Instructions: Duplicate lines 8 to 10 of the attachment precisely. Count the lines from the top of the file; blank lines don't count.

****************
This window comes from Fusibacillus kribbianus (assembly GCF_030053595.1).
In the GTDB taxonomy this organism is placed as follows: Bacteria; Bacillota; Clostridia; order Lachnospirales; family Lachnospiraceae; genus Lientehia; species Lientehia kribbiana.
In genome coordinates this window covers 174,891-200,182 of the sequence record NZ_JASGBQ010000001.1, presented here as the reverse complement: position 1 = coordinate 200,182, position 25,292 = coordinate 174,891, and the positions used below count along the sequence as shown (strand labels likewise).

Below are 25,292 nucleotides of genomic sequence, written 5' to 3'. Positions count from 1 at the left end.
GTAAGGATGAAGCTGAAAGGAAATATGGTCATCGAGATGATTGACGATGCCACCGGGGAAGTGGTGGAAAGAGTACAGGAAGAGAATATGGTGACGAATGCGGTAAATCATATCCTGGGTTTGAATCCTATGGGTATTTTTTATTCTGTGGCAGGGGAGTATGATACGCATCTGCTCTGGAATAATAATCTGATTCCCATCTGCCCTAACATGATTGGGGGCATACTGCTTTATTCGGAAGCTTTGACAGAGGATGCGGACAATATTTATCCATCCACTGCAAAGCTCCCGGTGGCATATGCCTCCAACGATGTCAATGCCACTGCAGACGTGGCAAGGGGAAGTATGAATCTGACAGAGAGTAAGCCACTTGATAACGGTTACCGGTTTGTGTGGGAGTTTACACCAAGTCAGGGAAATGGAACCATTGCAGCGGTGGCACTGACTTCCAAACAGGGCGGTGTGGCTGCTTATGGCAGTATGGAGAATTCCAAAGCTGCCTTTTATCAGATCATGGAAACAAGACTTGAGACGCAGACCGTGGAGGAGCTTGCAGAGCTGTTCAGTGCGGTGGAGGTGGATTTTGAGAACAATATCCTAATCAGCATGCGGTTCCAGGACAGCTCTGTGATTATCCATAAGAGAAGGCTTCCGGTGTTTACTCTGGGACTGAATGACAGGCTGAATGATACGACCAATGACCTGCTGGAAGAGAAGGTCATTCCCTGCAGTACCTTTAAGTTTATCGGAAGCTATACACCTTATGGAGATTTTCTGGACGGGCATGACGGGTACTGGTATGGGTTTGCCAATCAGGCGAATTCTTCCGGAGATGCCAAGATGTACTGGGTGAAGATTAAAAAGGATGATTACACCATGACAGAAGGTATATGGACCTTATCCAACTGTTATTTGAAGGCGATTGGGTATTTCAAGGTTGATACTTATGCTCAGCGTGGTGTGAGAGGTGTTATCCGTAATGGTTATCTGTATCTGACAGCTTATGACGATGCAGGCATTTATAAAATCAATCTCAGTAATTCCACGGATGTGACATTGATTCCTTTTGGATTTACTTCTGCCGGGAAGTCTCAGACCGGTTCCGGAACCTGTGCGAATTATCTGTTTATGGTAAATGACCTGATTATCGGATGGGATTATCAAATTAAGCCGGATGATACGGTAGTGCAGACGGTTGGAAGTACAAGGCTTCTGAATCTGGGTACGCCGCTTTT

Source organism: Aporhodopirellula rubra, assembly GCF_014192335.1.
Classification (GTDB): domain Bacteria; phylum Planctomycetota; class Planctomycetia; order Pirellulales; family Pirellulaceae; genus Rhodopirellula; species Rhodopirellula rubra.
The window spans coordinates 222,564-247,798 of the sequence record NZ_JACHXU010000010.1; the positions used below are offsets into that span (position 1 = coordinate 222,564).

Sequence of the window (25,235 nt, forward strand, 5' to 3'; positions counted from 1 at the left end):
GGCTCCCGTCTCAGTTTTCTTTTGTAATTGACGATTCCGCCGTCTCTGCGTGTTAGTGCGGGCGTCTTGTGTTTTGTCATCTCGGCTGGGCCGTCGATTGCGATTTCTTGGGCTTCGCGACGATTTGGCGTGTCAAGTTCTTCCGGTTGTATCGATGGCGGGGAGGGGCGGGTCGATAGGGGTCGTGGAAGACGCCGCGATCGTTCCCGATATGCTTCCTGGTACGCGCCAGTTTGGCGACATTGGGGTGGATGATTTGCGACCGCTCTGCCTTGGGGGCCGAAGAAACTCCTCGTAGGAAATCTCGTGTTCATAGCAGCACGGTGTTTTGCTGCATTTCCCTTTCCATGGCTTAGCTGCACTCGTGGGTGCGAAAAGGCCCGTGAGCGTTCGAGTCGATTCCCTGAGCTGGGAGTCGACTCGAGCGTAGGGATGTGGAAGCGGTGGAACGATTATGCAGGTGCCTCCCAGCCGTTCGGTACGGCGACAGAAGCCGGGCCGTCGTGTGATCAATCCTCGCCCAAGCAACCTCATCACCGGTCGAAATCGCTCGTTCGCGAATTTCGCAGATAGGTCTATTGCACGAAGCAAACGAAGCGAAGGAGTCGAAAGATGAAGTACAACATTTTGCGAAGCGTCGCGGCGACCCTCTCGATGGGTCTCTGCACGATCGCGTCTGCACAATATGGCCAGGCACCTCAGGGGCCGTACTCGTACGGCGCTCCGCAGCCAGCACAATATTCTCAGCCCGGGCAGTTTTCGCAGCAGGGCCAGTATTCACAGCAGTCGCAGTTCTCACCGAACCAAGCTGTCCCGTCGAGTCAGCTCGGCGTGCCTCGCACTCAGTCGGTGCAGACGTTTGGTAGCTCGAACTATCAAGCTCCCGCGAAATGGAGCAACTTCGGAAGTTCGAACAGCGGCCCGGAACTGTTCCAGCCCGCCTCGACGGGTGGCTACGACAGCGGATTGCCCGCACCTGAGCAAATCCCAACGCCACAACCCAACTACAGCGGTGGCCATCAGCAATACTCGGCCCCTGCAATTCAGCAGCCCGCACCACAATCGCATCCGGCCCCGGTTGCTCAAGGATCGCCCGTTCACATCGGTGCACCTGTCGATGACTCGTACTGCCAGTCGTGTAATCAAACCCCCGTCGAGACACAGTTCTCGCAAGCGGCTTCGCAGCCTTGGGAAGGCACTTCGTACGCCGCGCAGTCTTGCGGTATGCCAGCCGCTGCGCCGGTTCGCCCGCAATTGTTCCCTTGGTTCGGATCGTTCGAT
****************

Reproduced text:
The window spans coordinates 222,564-247,798 of the sequence record NZ_JACHXU010000010.1; the positions used below are offsets into that span (position 1 = coordinate 222,564).

Sequence of the window (25,235 nt, forward strand, 5' to 3'; positions counted from 1 at the left end):
GGCTCCCGTCTCAGTTTTCTTTTGTAATTGACGATTCCGCCGTCTCTGCGTGTTAGTGCGGGCGTCTTGTGTTTTGTCATCTCGGCTGGGCCGTCGATTGCGATTTCTTGGGCTTCGCGACGATTTGGCGTGTCAAGTTCTTCCGGTTGTATCGATGGCGGGGAGGGGCGGGTCGATAGGGGTCGTGGAAGACGCCGCGATCGTTCCCGATATGCTTCCTGGTACGCGCCAGTTTGGCGACATTGGGGTGGATGATTTGCGACCGCTCTGCCTTGGGGGCCGAAGAAACTCCTCGTAGGAAATCTCGTGTTCATAGCAGCACGGTGTTTTGCTGCATTTCCCTTTCCATGGCTTAGCTGCACTCGTGGGTGCGAAAAGGCCCGTGAGCGTTCGAGTCGATTCCCTGAGCTGGGAGTCGACTCGAGCGTAGGGATGTGGAAGCGGTGGAACGATTATGCAGGTGCCTCCCAGCCGTTCGGTACGGCGACAGAAGCCGGGCCGTCGTGTGATCAATCCTCGCCCAAGCAACCTCATCACCGGTCGAAATCGCTCGTTCGCGAATTTCGCAGATAGGTCTATTGCACGAAGCAAACGAAGCGAAGGAGTCGAAAGATGAAGTACAACATTTTGCGAAGCGTCGCGGCGACCCTCTCGATGGGTCTCTGCACGATCGCGTCTGCACAATATGGCCAGGCACCTCAGGGGCCGTACTCGTACGGCGCTCCGCAGCCAGCACAATATTCTCAGCCCGGGCAGTTTTCGCAGCAGGGCCAGTATTCACAGCAGTCGCAGTTCTCACCGAACCAAGCTGTCCCGTCGAGTCAGCTCGGCGTGCCTCGCACTCAGTCGGTGCAGACGTTTGGTAGCTCGAACTATCAAGCTCCCGCGAAATGGAGCAACTTCGGAAGTTCGAACAGCGGCCCGGAACTGTTCCAGCCCGCCTCGACGGGTGGCTACGACAGCGGATTGCCCGCACCTGAGCAAATCCCAACGCCACAACCCAACTACAGCGGTGGCCATCAGCAATACTCGGCCCCTGCAATTCAGCAGCCCGCACCACAATCGCATCCGGCCCCGGTTGCTCAAGGATCGCCCGTTCACATCGGTGCACCTGTCGATGACTCGTACTGCCAGTCGTGTAATCAAACCCCCGTCGAGACACAGTTCTCGCAAGCGGCTTCGCAGCCTTGGGAAGGCACTTCGTACGCCGCGCAGTCTTGCGGTATGCCAGCCGCTGCGCCGGTTCGCCCGCAATTGTTCCCTTGGTTCGGATCGTTCGAT